The loss of our support system. Not having the people we usually could run to even aware until days later was terrible for us. We couldn’t even send out an urgent “Please Pray!” email. We know that we cannot rely on your support the same way we have had it in the past, but we are feeling it painfully right now.
Of course the largest loss experienced through this was the continued loss of safety. Already we knew the worry of so many followed us that we would not be safe. We knew that there was no more safety in Arizona than in Lebanon, but this has been an acute suffering. We were already prepared to struggle through the first few months deciding what are safe choices for Davy (food, drink, play, etc.). This experience concentrated the loss of safety, and has left us lonely because we fear the “I told you so” that will come from people back in America.
Make sadness your ally. God’s solution for solving these losses is sadness. Rather than something to be avoided, the sadness and grief allows you to let go of what you cannot have in order to make room in your heart for what you can have. It is important to feel safe to grieve. (Paraphrased from Hiding From Love by John Townsend) We have carved out this time to make less decisions and do less so we can take even more time to grieve, and to grieve well.
Please know that all the pain and feelings you are feeling are valid. We want you to feel the grieving along with us rather than try to minimize it. Grieve Well.
We want to let you all know about the training that we are going to this April. So here is a summary of the information pulled from the website (Click Here to see the complete website). We will be attending the Compass training from March 31 through April 26 in Colorado Springs, Colorado. Compass is designed to help cross-cultural missionaries develop skills and attitudes to successfully make it through culture shock and adaptation. Many missionaries last a short time on the mission field because there is a lack of pre-field training, and there are huge expectations set on them. One of the ways in which Compass will help with this is by giving us tools to acquire new languages quickly, which will make us more effective immediately. This will allow us to connect with the people we meet in their heart language. We will learn techniques in entering a new culture in areas of stress, team dynamics, conflicts, Sabbath rest, and relationship skills.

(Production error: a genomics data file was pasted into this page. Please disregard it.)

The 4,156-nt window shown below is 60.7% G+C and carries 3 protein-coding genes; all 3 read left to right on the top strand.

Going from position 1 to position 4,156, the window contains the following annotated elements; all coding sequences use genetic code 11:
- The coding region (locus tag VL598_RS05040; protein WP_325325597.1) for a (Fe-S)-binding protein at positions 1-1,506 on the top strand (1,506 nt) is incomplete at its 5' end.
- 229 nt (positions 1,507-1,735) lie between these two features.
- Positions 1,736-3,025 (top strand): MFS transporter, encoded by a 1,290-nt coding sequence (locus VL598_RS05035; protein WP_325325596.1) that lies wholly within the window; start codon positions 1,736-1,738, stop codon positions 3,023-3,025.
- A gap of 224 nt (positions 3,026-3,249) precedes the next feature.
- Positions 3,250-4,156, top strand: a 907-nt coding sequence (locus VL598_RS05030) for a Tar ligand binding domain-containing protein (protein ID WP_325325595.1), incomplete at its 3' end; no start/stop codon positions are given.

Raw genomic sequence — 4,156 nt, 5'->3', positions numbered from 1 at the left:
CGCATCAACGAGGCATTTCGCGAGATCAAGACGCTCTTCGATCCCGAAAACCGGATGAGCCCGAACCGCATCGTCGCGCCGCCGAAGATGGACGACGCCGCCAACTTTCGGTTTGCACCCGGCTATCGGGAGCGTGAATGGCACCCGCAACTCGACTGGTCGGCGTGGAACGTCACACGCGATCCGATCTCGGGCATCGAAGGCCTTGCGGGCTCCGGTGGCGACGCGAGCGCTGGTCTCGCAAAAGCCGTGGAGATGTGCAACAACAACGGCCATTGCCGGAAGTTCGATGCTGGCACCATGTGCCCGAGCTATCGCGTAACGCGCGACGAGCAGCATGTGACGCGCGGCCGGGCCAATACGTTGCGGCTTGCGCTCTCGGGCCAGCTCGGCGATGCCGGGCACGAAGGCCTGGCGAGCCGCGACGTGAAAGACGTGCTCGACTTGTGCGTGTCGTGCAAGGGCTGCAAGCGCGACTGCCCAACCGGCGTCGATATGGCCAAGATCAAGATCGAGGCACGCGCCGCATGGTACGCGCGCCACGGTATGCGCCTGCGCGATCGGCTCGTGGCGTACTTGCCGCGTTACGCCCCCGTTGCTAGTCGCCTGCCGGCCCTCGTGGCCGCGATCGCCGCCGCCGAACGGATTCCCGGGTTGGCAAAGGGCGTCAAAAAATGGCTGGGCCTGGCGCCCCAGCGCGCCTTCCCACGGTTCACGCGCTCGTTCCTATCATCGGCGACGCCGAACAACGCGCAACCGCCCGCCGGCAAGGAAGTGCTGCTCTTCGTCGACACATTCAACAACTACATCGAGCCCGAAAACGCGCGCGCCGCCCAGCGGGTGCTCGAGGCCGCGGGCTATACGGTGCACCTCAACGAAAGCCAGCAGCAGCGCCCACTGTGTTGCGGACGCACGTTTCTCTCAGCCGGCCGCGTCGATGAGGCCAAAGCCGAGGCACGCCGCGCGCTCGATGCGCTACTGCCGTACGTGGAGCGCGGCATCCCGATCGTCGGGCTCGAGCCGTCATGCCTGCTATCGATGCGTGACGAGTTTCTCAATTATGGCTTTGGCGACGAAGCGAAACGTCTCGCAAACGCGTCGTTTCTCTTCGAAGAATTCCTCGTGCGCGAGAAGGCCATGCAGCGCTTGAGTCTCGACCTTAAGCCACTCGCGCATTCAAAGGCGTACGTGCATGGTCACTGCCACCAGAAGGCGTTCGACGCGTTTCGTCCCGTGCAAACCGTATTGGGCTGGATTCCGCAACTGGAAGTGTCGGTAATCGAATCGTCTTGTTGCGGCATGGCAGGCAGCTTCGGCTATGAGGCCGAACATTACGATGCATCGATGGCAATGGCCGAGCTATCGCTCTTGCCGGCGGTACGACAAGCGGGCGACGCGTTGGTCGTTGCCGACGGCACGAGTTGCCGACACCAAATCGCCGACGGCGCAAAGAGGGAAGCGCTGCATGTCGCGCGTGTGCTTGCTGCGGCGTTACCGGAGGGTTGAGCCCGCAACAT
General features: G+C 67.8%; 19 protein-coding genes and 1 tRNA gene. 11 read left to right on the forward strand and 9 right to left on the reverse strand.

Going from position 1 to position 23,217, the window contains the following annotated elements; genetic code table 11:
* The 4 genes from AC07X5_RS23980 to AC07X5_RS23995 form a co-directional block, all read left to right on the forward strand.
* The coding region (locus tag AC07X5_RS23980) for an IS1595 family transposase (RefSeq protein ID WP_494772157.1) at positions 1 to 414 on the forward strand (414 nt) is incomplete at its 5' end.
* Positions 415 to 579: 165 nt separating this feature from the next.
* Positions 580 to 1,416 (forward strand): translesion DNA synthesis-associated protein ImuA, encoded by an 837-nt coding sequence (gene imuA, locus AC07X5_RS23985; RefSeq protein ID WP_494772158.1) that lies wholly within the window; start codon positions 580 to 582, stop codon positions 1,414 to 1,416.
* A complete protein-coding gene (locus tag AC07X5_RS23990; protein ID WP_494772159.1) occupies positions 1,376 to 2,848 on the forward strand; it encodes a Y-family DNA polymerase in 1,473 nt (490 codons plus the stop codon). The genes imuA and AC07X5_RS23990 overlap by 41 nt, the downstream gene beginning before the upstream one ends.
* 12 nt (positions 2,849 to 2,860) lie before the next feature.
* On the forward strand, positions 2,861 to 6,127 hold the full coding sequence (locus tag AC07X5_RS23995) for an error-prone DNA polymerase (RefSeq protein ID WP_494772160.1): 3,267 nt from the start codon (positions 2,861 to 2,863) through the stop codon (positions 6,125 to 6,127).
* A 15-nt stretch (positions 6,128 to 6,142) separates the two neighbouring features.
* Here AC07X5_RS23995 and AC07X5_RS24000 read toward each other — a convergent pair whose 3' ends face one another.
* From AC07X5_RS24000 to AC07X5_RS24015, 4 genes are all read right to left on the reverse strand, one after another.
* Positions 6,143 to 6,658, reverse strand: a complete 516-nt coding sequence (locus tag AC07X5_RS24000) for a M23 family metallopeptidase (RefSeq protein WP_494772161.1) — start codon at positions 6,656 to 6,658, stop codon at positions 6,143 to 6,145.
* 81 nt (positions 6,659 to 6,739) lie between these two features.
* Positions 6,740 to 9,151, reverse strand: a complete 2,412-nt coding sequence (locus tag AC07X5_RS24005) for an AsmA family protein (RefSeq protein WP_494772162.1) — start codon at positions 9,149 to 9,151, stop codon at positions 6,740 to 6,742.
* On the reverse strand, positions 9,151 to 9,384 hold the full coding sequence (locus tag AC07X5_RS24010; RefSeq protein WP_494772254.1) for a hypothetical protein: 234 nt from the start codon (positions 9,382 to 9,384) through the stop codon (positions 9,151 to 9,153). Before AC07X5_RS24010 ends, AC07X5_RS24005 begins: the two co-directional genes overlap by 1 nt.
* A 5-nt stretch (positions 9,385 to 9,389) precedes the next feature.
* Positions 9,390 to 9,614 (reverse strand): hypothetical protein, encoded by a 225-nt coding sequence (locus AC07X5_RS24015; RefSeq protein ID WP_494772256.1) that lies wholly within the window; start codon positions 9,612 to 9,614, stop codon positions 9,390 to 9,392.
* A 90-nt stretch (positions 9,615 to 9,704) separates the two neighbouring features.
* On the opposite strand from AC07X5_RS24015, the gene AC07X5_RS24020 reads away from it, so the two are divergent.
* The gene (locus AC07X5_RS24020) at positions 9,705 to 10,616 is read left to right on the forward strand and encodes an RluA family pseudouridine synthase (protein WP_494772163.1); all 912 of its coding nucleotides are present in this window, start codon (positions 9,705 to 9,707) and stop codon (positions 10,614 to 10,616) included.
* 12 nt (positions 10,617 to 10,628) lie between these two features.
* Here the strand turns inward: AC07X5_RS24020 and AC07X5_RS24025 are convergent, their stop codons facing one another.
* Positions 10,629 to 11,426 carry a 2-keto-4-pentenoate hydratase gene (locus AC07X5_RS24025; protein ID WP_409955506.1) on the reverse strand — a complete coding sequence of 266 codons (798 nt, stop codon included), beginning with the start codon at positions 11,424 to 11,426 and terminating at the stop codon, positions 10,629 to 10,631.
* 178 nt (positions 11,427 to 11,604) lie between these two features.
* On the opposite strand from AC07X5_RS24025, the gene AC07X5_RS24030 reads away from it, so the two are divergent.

Your prayers are essential as we experience this opportunity together as a family. It has been many years since we have attended a training instead of running it ourselves. Davy has never had an experience of being in daycare throughout the day as he will there. I (Annie) am very nervous about it all, but feel that the Holy Spirit has been calling me out onto the ledge, to live less in safety, and more in vulnerability. I want to find God in every experience instead of relying on comfort and routine. I am excited to see what God is going to do with us there, and how we will be able to change our attitudes and increase our hope and joyfulness in these times of uncertainty.